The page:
When Harold Fry nips out one morning to post a letter, leaving his wife hoovering upstairs, he has no idea that he is about to walk from one end of the country to the other. He has no hiking boots or map, let alone a compass, waterproof, or mobile phone. All he knows is that he must keep walking - to save someone else's life.
Jim Broadbent has starred in a huge range of films, from British favourites including Bridget Jones and Hot Fuzz, to Hollywood blockbusters such as Moulin Rouge, Indiana Jones and the Kingdom of the Crystal Skull, and the Harry Potter films. In 2001 he won the Oscar for Best Supporting Actor for Iris. Most recently he starred as Denis Thatcher opposite Meryl Streep in The Iron Lady.
©2012 Rachel Joyce (P)2012 Random House AudioGo
“From the moment I met Harold Fry, I didn't want to leave him. Impossible to put down.” (Erica Wagner, The Times)
“Harold Fry is infuriating, hilarious and completely out of his depth, but I held my breath at his every blister and cramp and, felt, as if by turning the pages, I might help his impossible quest succeed. Marvellous!” (Helen Simonson, author of Major Pettigrew’s Last Stand)
“A magical, moving and uplifting tale about a man's journey across Britain and into his own heart.” (Deborah Moggach)
“I loved this book. I loved its purity, its brutality and unerring honesty. I don't think I have read such richly composed metaphors before. They are like shooting stars glittering across each page. I can't believe this is her first novel- I wait with bated breath for her next.” (Natascha McElhone)
“The Unlikely Pilgrimage of Harold Fry isn’t just a book I enjoyed reading, it’s a book I feel lucky to have read. It takes the most ordinary and unassuming of men and turns him into a hero for us all. Harold Fry faces the same questions we all do as we age, questions about the meaning of our lives, faith and love, but confronts them in a most surprising way. To go on this journey with him will not only break your heart, it might also just heal it.” (Tiffany Baker, New York Times bestselling author of The Little Giant of Aberdeen County)
“Late last year the time came to pick 2012’s ‘new face’ for books: I read a pile of first novels and enjoyed a few, but there was only one I adored, and that was The Unlikely Pilgrimage of Harold Fry… It is a funny book, a wise book, a charming book – but never cloying. It’s a book with a savage twist, - and yet never seems manipulative. Perhaps, because Harold himself is just wonderful… This book may follow a pattern set by another radio dramatist-turned-novelist, David Nicholls, whose One Day has now sold more than a million copies and been made into a successful film simply because one reader said to another ‘I love this book’ over and over again. So I’m telling you now: I love this book…From the moment I met Harold Fry, I didn't want to leave him. Impossible to put down.” (Erica Wagner, The Times)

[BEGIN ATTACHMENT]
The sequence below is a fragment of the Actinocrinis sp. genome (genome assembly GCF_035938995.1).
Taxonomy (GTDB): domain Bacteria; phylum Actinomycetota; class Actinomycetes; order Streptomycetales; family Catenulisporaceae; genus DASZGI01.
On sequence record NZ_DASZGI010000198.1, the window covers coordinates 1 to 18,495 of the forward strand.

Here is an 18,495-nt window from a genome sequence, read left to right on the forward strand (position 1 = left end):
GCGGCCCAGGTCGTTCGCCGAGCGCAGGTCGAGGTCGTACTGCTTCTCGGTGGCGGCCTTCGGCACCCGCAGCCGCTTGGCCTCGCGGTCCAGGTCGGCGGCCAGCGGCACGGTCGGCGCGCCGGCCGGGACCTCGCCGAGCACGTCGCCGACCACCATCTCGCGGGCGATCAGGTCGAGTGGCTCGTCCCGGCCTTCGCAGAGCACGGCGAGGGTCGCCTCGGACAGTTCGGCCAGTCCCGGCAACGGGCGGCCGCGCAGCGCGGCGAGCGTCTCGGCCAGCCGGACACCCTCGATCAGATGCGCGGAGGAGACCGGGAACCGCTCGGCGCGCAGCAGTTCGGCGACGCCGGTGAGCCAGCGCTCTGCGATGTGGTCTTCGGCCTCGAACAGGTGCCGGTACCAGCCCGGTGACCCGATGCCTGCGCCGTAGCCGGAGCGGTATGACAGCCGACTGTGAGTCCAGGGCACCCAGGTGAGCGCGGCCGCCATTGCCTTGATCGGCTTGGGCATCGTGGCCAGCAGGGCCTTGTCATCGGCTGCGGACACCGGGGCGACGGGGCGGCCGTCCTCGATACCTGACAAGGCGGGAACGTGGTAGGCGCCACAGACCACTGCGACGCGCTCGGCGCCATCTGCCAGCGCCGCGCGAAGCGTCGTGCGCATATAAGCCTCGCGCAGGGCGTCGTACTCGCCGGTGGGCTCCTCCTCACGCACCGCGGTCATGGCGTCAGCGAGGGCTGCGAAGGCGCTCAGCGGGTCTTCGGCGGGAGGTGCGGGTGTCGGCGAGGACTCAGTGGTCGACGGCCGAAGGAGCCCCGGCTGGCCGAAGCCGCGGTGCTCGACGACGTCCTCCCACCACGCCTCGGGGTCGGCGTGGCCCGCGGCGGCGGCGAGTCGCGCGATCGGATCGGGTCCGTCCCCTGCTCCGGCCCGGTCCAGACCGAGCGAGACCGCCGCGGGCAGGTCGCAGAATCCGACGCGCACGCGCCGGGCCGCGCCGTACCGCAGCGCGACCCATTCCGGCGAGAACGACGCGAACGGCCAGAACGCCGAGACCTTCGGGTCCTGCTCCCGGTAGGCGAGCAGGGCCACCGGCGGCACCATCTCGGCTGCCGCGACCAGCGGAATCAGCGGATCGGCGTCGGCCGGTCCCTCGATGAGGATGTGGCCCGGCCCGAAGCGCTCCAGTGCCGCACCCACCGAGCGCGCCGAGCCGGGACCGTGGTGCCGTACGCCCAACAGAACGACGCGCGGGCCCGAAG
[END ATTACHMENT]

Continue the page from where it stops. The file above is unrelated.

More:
“Distinguished by remarkable confidence... Polished to perfection... Joyce's experience as a playwright shows in her ear for dialogue and eye for character diatom - even the walk-on parts stay with you as real people. She handles her material with deceptive lightness but Harold's journey towards a better version of himself is totemic. To read about him is to be moved to follow him.” (The Telegraph)
“This book is like a naive painting: simple and profound. It is a moving story, full of heart, laced through with wry wit. I loved Harold and Maureen and their separate journeys. It felt like a celebration of being alive, being human. Beautiful!” (Niamh Cusack)
“Life-affirming delight. A comic pleasure.” (Woman and Home)
“A tender, funny debut about second chances and regained love as a man takes to the road on an unusual quest.” (Marie Claire)
“The odyssey of a simple man, original, subtle and touching.” (Claire Tomalin)
“A wonderful book ... Full of sadness, hope, and ultimately love. I found it very moving.” (Esther Freud)
“Harold's unlikely pilgrimage takes him the length of the country - and into the deepest parts of himself. This beautifully written tale is by turns funny, touching, farcical and heroic. A very unusual and uplifting debut.” (Isabel Wolff)
“A delightfully original and engaging debut.” (Rebecca Frayn)
“Really enjoyable ... by turns moving, charming and very funny.” (Hugh Dennis)